By Chris Oakley, vice president and regional executive of the Jacksonville Branch of the Federal Reserve Bank of Atlanta

February 17, 2010 in Employment, Taxes | Permalink


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State revenues and recessions, part two

Last week we noted that this recession has hit state government finances hard. Declines in revenue have been deep, and Southeastern states are no exception. The reason is rather straightforward—the economic downturn was deep in the region, and the falloff in economic activity led to unprecedented declines in state revenues. States in the region responded by reducing spending, cutting services, and reducing employment. Direct federal assistance to state governments through the American Recovery and Reinvestment Act (ARRA) has helped mitigate revenue shortfalls, but pressure on budgets remains significant. How long this pressure remains is an important component of the outlook for 2010 and beyond.

Gauging the downturn and its impact on state finances
Since state level GDP data are only available on an annual basis, we look to higher-frequency series to more closely track economic activity. The Federal Reserve Bank of Philadelphia produces a monthly coincident index for each of the 50 states. The coincident indexes combine four state-level indicators to summarize current economic conditions in a single statistic. The four state-level variables in each coincident index are nonfarm payroll employment, average hours worked in manufacturing, the unemployment rate, and wage and salary disbursements deflated by the consumer price index (U.S. city average). The trend for each state’s index is set to the trend of its gross domestic product (GDP) so long-term growth in the state’s index matches long-term growth in its GDP.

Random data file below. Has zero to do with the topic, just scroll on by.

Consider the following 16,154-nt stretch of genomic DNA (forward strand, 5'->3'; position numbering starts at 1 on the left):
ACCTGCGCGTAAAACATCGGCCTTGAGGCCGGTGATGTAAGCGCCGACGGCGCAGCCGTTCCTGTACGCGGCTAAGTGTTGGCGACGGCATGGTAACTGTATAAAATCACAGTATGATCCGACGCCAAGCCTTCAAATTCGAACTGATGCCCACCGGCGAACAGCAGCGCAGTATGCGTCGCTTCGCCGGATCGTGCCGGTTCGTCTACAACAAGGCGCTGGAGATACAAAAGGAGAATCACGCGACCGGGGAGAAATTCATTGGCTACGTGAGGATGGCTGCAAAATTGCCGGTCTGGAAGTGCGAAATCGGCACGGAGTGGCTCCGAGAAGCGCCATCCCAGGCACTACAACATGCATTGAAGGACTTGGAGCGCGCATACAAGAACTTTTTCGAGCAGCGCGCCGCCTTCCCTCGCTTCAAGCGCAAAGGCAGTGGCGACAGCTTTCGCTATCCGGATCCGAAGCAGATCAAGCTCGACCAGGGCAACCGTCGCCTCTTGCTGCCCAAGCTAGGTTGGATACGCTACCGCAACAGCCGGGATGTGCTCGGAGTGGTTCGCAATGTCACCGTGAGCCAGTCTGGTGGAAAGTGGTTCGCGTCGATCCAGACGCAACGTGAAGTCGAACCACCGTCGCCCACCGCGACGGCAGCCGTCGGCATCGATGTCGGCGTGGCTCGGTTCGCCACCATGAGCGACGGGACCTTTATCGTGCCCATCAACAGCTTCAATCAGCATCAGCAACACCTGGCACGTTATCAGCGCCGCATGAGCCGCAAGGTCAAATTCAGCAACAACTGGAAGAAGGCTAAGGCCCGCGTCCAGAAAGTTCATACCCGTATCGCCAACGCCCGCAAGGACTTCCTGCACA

Chart 1 shows the year-over-year percent change in the weighted average coincident indicator for the six states in the Sixth Federal Reserve District (Alabama, Florida, Georgia, Louisiana, Mississippi, and Tennessee) and total tax revenues for these states. The current downturn represents the deepest decline for both measures, and it also reveals how the two are related as the decline in economic activity hits revenue resources—especially sales tax intake—quite hard during recessions.